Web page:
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Desh Deshpande Delivers, as Promised, in Luncheon Address

Posted By Jeanne Yocum, Monday, October 14, 2013

The lunch session began with a video with NACCE’s 2013 Lifetime Achievement Award winner, Desh Deshpande. "The best way to solve problems in this world is to make everybody entrepreneurs,” says Desh in the film. One of the people interviewed said of Desh, "He’s like Yoda!"

Listen to Desh's comments here.

NACCE President and CEO presented Desh with the 2013 Lifetime Achievement Award. Here are highlights of Desh’s comments upon accepting his award:

  • I have been part of MIT for about 15 years and I got my Ph.D. at a university so I know the university world. But I know less about the community college world, so I’m going to talk about what needs to get done and then maybe you can figure out how to get there.
  • Over the last 40 years the world changed because of innovation. Ideas go around very rapidly and create change. So in this exhilarating world of innovation if we just look at the next 10 years, we will see more change than in the last 50 years. And that presents opportunities for entrepreneurs.
  • In the U.S. every year about 500K businesses get started. In the last 15 years on average they have hired about 4 million people. If we want the economy to thrive we have to come up with more jobs from these businesses. So we have to find ways to speed them up so they grow faster and hire more.
  • A good goal to have for community colleges is to say that you should have at least 10% of your new graduates start new things. They on average hire 10 people so it’s a community of people that are part of the innovation economy. So how do we get there? Let me give you two examples. MIT on one side; they have a lot of resources. They have an endowment of $12 billion and they think it’s too small. They start roughly about 250 companies a year. But then let me take you for a minute to the other part of the world; about eight years after we had success with the institute we start at MIT we said let’s see what we can do in India. The schools in India are really broken. People typically work very hard but there’s not active learning; it’s passive.
  • So we opened the Social Innovation Sandbox in India. We decided to go directly to the students; asked them to work in teams of four and pick a problem in society and solve it. So now we have 1000 students in the program working on 250 problems. In India there are lots of problems but people typically walked around and didn’t notice the problems. But with this program students began to notice the problems. And the problems start looking like opportunities for these people. When the students get focused on the problem, no matter how big or small, when they find a way to unlock the problem it’s a very empowering experience.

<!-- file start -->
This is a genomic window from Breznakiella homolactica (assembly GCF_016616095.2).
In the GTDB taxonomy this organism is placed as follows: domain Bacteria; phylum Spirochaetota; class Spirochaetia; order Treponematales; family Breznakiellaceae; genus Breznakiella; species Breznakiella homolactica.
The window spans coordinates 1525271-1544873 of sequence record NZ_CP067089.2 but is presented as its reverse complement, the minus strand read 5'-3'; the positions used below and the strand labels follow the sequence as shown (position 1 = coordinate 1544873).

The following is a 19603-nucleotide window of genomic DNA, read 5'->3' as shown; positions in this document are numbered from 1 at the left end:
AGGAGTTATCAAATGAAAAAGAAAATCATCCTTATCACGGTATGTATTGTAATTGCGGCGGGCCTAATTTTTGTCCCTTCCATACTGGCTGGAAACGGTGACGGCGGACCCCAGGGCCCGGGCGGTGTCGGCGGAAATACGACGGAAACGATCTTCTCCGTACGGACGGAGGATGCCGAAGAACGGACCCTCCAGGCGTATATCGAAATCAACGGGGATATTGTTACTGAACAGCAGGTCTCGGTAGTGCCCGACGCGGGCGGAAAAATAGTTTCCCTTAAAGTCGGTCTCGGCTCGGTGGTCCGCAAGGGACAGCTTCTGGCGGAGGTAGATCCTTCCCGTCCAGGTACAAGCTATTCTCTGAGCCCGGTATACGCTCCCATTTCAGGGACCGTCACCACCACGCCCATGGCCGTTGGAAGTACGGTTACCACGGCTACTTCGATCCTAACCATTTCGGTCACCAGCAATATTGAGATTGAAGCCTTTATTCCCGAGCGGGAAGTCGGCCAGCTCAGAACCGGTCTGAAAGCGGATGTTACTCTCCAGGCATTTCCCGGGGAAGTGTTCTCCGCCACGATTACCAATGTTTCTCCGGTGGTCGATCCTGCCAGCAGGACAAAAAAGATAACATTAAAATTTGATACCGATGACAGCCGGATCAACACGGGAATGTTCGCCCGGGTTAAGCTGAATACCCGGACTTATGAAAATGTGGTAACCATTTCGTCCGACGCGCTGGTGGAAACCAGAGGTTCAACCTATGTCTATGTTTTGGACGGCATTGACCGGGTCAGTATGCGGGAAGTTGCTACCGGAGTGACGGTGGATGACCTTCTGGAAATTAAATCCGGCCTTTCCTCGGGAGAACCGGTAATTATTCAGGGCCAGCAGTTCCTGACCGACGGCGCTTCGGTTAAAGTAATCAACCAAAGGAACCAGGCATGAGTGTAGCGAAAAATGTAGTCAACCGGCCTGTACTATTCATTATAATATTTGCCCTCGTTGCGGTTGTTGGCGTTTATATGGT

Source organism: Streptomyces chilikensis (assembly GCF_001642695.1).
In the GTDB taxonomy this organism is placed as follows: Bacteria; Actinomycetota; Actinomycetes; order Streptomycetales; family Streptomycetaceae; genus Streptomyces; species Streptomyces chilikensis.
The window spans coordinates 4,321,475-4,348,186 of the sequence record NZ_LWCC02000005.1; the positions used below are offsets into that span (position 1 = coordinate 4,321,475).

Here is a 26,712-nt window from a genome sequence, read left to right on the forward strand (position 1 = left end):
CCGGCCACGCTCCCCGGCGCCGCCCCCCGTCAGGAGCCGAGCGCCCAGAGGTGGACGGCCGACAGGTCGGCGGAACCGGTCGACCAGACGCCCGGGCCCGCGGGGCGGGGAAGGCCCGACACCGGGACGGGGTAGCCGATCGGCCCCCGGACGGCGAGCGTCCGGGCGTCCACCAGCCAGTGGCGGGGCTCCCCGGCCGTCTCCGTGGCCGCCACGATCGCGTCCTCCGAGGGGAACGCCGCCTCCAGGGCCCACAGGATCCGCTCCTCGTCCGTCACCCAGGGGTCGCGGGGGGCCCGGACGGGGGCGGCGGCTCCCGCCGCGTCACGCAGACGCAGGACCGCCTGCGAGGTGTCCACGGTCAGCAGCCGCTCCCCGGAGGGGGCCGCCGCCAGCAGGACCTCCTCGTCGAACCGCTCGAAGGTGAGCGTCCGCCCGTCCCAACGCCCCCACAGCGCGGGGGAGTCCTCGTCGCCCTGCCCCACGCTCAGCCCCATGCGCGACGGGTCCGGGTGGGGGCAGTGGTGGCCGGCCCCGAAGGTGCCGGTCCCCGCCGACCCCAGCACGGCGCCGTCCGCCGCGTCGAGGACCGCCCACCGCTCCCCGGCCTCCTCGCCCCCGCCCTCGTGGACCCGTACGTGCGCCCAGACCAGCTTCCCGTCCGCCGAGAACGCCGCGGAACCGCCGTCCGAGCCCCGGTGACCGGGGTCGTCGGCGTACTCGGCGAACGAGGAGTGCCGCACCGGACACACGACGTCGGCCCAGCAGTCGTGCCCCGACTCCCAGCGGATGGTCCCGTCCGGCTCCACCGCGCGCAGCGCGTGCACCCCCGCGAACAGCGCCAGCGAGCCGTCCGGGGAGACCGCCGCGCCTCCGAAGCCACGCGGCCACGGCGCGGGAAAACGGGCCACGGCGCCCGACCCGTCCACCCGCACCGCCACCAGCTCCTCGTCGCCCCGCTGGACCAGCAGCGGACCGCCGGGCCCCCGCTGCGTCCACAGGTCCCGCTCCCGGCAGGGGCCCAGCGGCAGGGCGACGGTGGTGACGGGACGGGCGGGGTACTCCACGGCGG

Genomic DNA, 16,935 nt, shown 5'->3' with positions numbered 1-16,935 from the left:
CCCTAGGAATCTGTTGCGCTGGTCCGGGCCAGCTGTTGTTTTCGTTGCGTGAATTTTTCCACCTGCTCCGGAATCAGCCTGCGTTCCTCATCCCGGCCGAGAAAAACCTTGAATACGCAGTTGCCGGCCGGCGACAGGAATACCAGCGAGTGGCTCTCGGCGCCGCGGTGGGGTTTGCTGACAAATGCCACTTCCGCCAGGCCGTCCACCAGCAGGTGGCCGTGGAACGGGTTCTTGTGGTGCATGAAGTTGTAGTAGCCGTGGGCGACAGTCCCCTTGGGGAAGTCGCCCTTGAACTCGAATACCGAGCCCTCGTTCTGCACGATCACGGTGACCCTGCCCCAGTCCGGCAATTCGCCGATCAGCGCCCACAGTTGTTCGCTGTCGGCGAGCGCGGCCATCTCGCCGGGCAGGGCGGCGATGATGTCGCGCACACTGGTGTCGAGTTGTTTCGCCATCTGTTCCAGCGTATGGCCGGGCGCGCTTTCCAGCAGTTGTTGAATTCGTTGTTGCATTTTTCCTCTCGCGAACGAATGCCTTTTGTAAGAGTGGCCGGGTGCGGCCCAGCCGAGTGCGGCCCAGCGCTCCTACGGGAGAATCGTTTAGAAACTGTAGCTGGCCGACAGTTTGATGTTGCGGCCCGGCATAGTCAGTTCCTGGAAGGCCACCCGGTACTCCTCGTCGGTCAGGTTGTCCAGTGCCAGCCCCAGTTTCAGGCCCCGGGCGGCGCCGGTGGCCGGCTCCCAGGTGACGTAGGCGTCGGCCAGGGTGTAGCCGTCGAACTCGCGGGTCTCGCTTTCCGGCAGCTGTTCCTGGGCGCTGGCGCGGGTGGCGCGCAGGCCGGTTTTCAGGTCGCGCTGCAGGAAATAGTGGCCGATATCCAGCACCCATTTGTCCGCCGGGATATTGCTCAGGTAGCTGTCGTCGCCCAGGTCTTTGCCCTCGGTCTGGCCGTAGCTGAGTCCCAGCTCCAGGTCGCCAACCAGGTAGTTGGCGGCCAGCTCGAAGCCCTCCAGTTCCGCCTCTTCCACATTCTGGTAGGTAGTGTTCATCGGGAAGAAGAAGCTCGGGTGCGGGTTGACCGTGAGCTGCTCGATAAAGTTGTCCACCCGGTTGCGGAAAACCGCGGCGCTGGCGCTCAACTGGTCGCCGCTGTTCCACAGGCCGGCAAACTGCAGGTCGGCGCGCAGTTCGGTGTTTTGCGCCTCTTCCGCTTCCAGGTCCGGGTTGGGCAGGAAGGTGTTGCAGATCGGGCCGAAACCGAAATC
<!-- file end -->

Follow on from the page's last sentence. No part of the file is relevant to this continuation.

• When you’re an entrepreneur you always feel that tomorrow will be better than today. Doesn’t matter what the reality is; it’s just a great way to live!
  • Why not look at the whole society and embrace the whole society and look at the problems as an experiential learning opportunity for the students. It’s true that there are certain things that only MIT and Stanford can do. But every big innovation for it to really have an impact globally, it has to be contextualized and in lots of different ways.
  • I think at community colleges, your students and your faculty know what’s really best for the community and they can find ways to contectualize a lot of the innovation that is occurring.
  • What’s predictable is the fact that things will change. But it isn’t obvious what those changes are. You could have predicted when cell phones came along that they would evolve from the suitcase size to the iPhone, but you couldn’t predict what companies in this would win and which would fail.
  • Start with a network of people who are likeminded and really want to do this. Embrace the people in the community and let them talk to your students; people want to associate themselves with educational institutions. You have huge convening power.
  • You will need patience. Things always are harder and take longer than you think. But the good news on the other end is that once it takes off it always goes faster than you think.
  • Each one of you should treat yourself as an entrepreneur and say what am I trying to do here. It’s all about having the mindset to start the journey without having the complete roadmap.
  • Conferences like this help you separate the things that are known from what you don’t know.
  • There are certain things you can never figure out until you do them.
  • I think it’s going to be very exciting over the next 10 years. The changes are going to be led by entrepreneurs and it’s going to be global.

Tags:  Desh Deshpande  NACCE  NACCE2013 

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